Management expects power prices, and therefore gross margins from the generation portfolio, to recover in the medium term driven by two factors. First, the large number of announced coal power station decommissioning in the coming years and second, less efficient (higher heat rate) gas units coming online due to the coal retirements. In the medium term, and in an effort to adjust to current market conditions, EXC has announced reductions and delays in planned capex, especially around nuclear uprates and in February of 2013 reduced its dividend as well, in order to avoid potential credit rating downgrades. Management considers investment grade rating a priority and has recently used project financing (for the wind portfolio) in order to raise cash without affecting credit ratios.
The dividend level now in place is considered, in management´s view, robust enough to withstand a stress scenario in which gas prices stay at $3/mmbtu. Please see the Q&A Exchange on Feb 2013 earnings release between a Deutsche Bank analyst and the EXC CFO. This level seems conservative enough given the commodity curve is in contango and the company is able to hedge 2014 natural gas at about $4.5/mmbtu and 2015 gas even higher. A further reduction in dividend seems very unlikely during 2014.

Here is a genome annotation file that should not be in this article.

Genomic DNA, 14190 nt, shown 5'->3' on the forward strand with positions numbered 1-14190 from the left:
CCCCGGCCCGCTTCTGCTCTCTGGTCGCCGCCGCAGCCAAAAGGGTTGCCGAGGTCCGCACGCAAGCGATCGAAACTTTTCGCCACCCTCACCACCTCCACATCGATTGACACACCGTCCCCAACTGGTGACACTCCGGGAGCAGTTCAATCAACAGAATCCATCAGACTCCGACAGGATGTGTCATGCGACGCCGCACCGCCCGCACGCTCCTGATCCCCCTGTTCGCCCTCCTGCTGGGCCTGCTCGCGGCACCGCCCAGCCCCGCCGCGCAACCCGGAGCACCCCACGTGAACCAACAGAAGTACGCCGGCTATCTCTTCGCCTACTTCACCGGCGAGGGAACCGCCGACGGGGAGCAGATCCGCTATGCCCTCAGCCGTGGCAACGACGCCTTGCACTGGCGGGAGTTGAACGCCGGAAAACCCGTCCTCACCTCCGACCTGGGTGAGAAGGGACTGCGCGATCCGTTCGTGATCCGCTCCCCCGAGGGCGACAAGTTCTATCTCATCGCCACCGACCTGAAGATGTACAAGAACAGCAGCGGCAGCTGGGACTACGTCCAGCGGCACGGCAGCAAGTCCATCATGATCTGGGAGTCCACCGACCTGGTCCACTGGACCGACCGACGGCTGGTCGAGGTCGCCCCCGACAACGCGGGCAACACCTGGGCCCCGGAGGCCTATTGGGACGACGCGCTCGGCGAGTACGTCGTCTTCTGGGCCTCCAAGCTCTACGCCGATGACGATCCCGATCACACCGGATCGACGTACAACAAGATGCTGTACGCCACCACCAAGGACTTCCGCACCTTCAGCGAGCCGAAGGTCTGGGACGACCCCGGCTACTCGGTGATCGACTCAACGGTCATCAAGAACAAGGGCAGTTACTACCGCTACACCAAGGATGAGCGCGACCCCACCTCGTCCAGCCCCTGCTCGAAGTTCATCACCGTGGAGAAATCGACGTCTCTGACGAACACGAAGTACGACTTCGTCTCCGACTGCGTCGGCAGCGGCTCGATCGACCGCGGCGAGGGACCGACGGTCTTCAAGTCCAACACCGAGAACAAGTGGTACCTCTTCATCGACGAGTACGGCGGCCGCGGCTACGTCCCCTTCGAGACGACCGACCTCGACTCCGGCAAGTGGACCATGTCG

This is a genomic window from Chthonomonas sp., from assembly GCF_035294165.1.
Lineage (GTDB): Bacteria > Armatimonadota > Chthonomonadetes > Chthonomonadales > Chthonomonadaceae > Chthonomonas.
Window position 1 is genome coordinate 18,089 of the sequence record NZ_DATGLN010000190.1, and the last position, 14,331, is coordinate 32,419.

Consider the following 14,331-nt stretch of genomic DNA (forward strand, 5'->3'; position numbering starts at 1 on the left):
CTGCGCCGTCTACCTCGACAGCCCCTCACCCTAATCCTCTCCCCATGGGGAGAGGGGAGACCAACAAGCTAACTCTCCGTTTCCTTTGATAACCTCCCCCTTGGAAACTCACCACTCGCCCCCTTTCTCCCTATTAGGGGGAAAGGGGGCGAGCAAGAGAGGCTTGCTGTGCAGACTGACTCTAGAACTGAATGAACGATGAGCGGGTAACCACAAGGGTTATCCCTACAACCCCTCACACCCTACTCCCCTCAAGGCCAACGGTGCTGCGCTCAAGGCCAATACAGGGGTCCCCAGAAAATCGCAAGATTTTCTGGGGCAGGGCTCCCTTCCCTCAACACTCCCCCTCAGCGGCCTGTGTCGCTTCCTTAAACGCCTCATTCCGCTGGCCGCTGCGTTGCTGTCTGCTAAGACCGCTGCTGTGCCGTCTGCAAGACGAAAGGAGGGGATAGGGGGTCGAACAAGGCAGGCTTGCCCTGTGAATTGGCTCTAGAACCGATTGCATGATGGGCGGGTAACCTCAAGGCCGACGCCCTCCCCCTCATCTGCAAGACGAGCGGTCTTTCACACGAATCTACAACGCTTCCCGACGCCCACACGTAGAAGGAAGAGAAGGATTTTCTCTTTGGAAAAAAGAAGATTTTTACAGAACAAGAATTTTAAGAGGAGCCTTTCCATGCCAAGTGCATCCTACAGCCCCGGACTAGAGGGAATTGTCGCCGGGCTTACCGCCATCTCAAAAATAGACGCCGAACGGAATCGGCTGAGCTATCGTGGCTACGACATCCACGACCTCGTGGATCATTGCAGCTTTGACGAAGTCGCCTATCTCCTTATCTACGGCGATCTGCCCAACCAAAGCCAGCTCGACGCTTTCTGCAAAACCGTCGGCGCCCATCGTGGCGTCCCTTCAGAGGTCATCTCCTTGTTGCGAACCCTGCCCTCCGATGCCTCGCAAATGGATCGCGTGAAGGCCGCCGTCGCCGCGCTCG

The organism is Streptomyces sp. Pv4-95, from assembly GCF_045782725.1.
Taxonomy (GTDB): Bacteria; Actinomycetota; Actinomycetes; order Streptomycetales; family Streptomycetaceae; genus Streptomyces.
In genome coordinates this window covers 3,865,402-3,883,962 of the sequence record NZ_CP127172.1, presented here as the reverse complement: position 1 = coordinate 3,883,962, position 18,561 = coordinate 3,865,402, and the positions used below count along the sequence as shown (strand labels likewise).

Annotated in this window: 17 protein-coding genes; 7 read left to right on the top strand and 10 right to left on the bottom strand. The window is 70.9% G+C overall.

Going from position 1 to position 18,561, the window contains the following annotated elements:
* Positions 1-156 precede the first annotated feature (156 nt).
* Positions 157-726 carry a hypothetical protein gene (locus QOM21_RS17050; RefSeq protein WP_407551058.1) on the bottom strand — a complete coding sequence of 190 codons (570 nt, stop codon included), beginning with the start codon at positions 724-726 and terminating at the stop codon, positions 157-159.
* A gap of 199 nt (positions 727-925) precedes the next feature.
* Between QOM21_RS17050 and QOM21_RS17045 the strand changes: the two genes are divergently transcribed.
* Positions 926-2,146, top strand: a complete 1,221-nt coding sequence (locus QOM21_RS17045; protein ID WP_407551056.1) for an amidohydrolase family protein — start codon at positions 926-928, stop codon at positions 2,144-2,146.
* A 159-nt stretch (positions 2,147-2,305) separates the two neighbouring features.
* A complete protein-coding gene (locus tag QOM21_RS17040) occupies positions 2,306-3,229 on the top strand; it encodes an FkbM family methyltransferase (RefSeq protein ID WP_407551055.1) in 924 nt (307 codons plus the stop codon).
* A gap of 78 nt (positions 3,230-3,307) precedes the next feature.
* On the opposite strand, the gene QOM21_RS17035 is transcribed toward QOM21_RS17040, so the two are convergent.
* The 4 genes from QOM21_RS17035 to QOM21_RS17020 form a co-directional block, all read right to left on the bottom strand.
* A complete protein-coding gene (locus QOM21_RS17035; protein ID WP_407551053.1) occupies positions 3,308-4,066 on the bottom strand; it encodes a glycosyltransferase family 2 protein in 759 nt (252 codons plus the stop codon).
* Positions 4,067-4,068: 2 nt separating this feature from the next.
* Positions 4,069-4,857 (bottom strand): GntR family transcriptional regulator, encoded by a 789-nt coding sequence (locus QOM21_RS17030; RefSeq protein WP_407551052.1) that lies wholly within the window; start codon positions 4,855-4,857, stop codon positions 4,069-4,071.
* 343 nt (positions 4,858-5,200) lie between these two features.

For an investor with a long-term horizon, EXC can prove to be a solid investment, as a combination of factors, reasonably expected to take place in the next few years, helps the company regain earning capacity. Some of these factors could be: the US economy returning to normal growth (stimulating industrial & commercial power demand), natural gas price recovering due to demand adjustment to current prices (for example, heavy transportation fleets gradually switch from liquids to gas, LNG export capacity build up, etc.) and environmental regulation continuing to gradually cause carbon intensive power plants to be retired.